I’ve been trying to learn a standstill for a while and been making only limited progress. One basic question I have is what movements to do when I start to lean to one side. For example, if I feel like I am tipping over to the left, do I (1) let my hips go with the lean to the left and try to move my shoulders and arms to the right to stop the tipping to the left or (2) do the opposite and try to shift my hips to the right to offset the lean while my upper body moves to the left. When I look at videos of people doing standstills, I see that the hip and upper body often move in opposite directions as the riders maintain their balance, but it’s hard to tell which part of their body (lower or upper) is being used to offset the lean.
More generally, I’d welcome any advice on learning to standstill. Most of my attempts have been from riding. I have tried both doing standstills while remaining seated and trying them while standing up. Every once and while, I can often hold my balance for a few seconds, but rarely longer than that.
A final question is whether there is something helpful to think about. When I learned to slackline, the simple advice to keep my head over my feet helped a lot. Is there something comparable in learning to standstill?
Thanks for any and all advice!
Maybe take a look at this video that @finnspin created as a start?
I’m honestly never sure how the mechanics of stillstand work, the main tips that helped me was looking at a fixed point further away on the ground (similar to on a slackline, don’t look at your feet, but fixate a point further ahead) and making sure the upper body is relatively upright. The rest my body figured out by itself.
I think an important point might be that you aren’t going to balance by the movement of your shoulders/hips if you don’t have good tension through your core/legs. Not so easy to figure out and explain the actual physics, but the force has to be translated into the contact patch of the tire for it to change your balance, just swinging the arms doesn’t do much if the upper body is floppy.
Thanks much! I have been focusing on a fixed point in front of me, but not on how I am translating my movements through to the wheel. I will try this.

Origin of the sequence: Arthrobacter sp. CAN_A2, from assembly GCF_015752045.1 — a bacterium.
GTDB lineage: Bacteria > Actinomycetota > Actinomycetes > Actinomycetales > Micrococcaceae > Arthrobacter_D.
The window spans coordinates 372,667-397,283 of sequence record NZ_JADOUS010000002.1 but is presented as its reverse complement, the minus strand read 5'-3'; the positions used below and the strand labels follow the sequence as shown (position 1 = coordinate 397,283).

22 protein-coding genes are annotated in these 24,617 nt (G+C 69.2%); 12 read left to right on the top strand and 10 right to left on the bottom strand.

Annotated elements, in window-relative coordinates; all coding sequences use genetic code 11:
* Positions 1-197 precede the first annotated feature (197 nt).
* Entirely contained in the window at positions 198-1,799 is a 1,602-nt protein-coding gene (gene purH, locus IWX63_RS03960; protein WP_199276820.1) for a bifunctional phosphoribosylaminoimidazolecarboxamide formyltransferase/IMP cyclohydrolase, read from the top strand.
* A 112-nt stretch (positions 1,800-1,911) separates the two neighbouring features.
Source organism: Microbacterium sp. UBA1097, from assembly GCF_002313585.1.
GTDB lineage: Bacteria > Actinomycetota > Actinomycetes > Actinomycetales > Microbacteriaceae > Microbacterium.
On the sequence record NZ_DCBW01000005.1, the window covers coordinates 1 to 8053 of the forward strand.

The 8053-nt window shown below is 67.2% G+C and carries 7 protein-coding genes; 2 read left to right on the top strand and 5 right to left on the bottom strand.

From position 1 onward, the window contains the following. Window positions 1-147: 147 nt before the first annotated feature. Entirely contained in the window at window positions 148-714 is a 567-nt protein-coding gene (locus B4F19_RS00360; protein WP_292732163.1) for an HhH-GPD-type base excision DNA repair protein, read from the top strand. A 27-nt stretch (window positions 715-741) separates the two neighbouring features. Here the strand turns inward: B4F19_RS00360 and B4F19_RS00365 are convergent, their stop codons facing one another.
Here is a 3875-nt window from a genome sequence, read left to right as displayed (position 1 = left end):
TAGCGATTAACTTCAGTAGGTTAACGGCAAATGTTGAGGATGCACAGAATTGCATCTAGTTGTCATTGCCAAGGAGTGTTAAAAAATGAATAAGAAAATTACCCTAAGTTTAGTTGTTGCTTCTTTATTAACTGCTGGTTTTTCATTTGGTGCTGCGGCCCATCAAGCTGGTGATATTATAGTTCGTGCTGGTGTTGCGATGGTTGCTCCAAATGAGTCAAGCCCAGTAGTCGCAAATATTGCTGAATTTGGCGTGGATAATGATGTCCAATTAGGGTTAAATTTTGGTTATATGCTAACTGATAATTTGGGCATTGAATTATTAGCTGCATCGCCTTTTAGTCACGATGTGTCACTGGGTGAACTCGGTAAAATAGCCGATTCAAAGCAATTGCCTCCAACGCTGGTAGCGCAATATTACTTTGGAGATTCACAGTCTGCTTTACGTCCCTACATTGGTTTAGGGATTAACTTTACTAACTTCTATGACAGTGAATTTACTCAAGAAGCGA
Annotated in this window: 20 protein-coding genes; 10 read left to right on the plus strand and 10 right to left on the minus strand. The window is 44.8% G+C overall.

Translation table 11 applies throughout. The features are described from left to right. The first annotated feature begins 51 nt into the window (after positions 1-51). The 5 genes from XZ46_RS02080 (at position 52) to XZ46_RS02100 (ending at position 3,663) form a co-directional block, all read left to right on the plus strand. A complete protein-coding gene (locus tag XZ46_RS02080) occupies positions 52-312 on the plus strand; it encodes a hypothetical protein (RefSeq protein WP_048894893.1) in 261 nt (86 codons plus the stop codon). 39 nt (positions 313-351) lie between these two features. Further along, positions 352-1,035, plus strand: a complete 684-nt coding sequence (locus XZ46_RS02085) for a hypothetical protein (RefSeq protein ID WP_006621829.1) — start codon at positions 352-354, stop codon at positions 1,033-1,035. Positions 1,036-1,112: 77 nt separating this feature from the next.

Still stand is quite a difficult, and take a while to become really good at it. That being said, it’s a fun game as you get longer increments all the time so it can also be rewarding.
As Finn pointed, a good core is very important. It’s important to try and do as small corrections as possible in your balance, the bigger the correction, the bigger the risk of over-correcting. Every time you fall, you can ask yourself why you fell. Didn’t correct enough, corrected too much? Relate that to the feeling you had at the time so you can gage the amount of correction that needs to be given.
EDIT: I also agree with Finn that looking further than your wheel will be better, unless you’re wanting to transpose that skill to riding narrow objects, which then you need to keep an eye on the tire to make sure it’s in line with whatever you’re riding.
Once you get really good then you can try with just 1 arm, or no arm, which personally always makes me feel like a fish flopping out of the water.
EDIT 2: if you’re still standing sitting down, keep that weight on your seat! You correct balance with your arms, shoulders (and upper body if needed) but your legs play an important role as well. Those tiny forward and back motions help tremendously to stay in place. Keeping the weight on your seat will allow you to relax your legs more, and not tense your lower body too much, make those corrections a breeze rather than stressful and tiring.
Many thanks for these tips! I will try all of them.
I just recently learned how to stillstand.
It really clicked for me when I recognized that the hips play the most crucial part. While you can do minor corrections with your arms, you definitely have to shift your hips to the right when your are falling to the left. Moreover, you can also regain balance if you do a 10 degree forward or backwards rotation. I do this when shifting my hips alone would not be sufficient. Good luck!
Thanks so much. I use my hips to balance on a slackline as you describe. If I am tilting to my left, my hips go to the right and my arms go to the left to adjust the balance. I am going to try this when I stillstand.
You are very welcome.
I also slackline and the movements are indeed similar. However, in my experience you have to use your hips a lot more if you want to stillstand on the unicycle. The arms are not nearly as effective as they are when your slackline. It took me three days to figure this out but then I made rapid progress. So don’t be afraid to exaggerate your hip movements
This is a great tip. Thanks!